Writing for Aquila Style, columnist Fatimah Jackson-Best discusses the implications of Saudi Arabia’s recent ban on domestic violence which includes all forms of violence against women. Jackson-Best explores what this means for Muslim women in Saudi Arabia and the greater implications for Muslim women throughout the world. Check out an excerpt from the article, “Taking a Stand Against Domestic Violence” below:
“The Kingdom of Saudi Arabia’s cabinet recently passed a ban on domestic violence which encompasses all forms of violence against women. Under this new law, physical violence against women is a punishable crime and penalties for those convicted include a maximum 12 month jail sentence and/or fines of up to USD13,000. The law also gives women who leave violent domestic situations the right to receive shelter and treatment. Police and law enforcement agencies are also implicated as they are given the responsibility for investigating and prosecuting claims of abuse.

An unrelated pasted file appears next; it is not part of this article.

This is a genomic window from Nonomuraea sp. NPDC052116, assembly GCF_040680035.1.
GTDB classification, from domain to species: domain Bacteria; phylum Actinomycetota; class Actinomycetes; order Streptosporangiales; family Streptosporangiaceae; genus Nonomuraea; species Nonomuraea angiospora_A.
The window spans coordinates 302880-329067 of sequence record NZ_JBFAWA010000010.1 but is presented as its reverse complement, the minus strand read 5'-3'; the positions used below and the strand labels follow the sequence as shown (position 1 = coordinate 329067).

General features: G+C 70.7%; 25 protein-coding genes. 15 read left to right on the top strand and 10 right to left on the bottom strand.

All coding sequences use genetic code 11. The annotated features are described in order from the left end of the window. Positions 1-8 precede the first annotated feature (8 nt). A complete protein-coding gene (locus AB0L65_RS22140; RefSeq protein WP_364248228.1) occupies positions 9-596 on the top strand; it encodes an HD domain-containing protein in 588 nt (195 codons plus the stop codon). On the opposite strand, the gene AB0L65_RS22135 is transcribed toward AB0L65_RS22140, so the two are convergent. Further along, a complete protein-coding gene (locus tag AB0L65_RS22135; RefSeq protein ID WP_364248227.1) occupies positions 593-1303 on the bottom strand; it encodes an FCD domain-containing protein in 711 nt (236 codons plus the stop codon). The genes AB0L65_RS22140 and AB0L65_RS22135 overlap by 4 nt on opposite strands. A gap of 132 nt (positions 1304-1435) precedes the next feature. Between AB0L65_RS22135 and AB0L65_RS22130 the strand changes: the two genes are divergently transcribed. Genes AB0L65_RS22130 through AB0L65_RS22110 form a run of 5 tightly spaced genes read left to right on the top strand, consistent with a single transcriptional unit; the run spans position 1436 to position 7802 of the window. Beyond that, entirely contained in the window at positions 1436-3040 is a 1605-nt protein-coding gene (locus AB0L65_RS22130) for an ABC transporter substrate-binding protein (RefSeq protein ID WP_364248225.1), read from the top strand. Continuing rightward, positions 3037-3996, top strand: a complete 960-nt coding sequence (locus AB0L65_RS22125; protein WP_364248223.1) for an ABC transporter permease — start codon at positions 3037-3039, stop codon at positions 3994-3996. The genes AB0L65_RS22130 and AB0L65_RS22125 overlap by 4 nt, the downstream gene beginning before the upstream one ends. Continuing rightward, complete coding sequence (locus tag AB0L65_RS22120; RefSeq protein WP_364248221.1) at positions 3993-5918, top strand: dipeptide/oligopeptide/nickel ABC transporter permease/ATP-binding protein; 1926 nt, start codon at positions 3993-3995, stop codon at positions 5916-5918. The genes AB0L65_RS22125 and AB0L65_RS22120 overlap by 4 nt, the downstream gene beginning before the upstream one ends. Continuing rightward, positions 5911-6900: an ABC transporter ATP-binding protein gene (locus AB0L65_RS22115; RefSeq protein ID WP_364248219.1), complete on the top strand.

This legislation is groundbreaking especially since Saudi Arabia has previously regarded domestic violence as a private matter: instances of violence against women were considered to be a family issue or one between husband and wife. This stance allowed the courts to distance itself from bringing abusers to justice.
When I heard this news, I immediately thought about other Muslim countries and what this legislation would and could mean for them. Saudi Arabia has for generations held power over Islamic decision-making, affecting Muslims around the world. From fatwa (opinions on Islamic law) to when Ramadan begins, many of us are implicated in the decisions made by a country hundreds and thousands of miles away. So what does it mean when this hub of Islamic law and practice now recognises that when women are abused by men, it is a crime deserving of justice?”
Read this entire article at Aquila-Style.com.